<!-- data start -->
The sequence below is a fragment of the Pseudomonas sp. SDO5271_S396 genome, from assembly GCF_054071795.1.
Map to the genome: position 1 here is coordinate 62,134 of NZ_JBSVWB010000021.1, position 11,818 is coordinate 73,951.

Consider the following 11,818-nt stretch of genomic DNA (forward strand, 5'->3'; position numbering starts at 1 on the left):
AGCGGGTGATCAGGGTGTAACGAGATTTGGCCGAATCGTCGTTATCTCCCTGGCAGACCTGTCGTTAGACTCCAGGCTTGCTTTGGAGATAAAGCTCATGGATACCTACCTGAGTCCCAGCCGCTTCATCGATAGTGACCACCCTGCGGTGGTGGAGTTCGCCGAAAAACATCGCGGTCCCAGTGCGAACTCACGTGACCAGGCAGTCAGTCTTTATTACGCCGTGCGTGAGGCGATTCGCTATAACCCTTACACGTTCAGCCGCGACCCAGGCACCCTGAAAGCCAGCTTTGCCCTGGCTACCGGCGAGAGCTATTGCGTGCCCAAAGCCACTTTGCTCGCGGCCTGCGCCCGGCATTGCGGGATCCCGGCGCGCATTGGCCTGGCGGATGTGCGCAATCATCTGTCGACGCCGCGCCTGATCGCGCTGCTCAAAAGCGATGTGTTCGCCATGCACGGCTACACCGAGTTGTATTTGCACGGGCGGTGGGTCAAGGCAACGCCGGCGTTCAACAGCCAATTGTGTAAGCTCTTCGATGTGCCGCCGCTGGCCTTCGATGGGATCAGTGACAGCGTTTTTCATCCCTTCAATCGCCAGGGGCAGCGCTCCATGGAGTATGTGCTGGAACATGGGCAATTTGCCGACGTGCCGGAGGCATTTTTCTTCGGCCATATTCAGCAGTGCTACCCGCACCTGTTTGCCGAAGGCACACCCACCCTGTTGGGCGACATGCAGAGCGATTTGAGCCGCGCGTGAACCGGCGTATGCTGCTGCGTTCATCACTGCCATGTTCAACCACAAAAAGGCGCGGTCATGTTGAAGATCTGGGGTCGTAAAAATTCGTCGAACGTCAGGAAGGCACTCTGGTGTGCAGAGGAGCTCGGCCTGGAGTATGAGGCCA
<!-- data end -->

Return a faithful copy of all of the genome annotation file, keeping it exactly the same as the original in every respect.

The sequence below is a fragment of the Pseudomonas sp. SDO5271_S396 genome, from assembly GCF_054071795.1.
Map to the genome: position 1 here is coordinate 62,134 of NZ_JBSVWB010000021.1, position 11,818 is coordinate 73,951.

Consider the following 11,818-nt stretch of genomic DNA (forward strand, 5'->3'; position numbering starts at 1 on the left):
AGCGGGTGATCAGGGTGTAACGAGATTTGGCCGAATCGTCGTTATCTCCCTGGCAGACCTGTCGTTAGACTCCAGGCTTGCTTTGGAGATAAAGCTCATGGATACCTACCTGAGTCCCAGCCGCTTCATCGATAGTGACCACCCTGCGGTGGTGGAGTTCGCCGAAAAACATCGCGGTCCCAGTGCGAACTCACGTGACCAGGCAGTCAGTCTTTATTACGCCGTGCGTGAGGCGATTCGCTATAACCCTTACACGTTCAGCCGCGACCCAGGCACCCTGAAAGCCAGCTTTGCCCTGGCTACCGGCGAGAGCTATTGCGTGCCCAAAGCCACTTTGCTCGCGGCCTGCGCCCGGCATTGCGGGATCCCGGCGCGCATTGGCCTGGCGGATGTGCGCAATCATCTGTCGACGCCGCGCCTGATCGCGCTGCTCAAAAGCGATGTGTTCGCCATGCACGGCTACACCGAGTTGTATTTGCACGGGCGGTGGGTCAAGGCAACGCCGGCGTTCAACAGCCAATTGTGTAAGCTCTTCGATGTGCCGCCGCTGGCCTTCGATGGGATCAGTGACAGCGTTTTTCATCCCTTCAATCGCCAGGGGCAGCGCTCCATGGAGTATGTGCTGGAACATGGGCAATTTGCCGACGTGCCGGAGGCATTTTTCTTCGGCCATATTCAGCAGTGCTACCCGCACCTGTTTGCCGAAGGCACACCCACCCTGTTGGGCGACATGCAGAGCGATTTGAGCCGCGCGTGAACCGGCGTATGCTGCTGCGTTCATCACTGCCATGTTCAACCACAAAAAGGCGCGGTCATGTTGAAGATCTGGGGTCGTAAAAATTCGTCGAACGTCAGGAAGGCACTCTGGTGTGCAGAGGAGCTCGGCCTGGAGTATGAGGCCA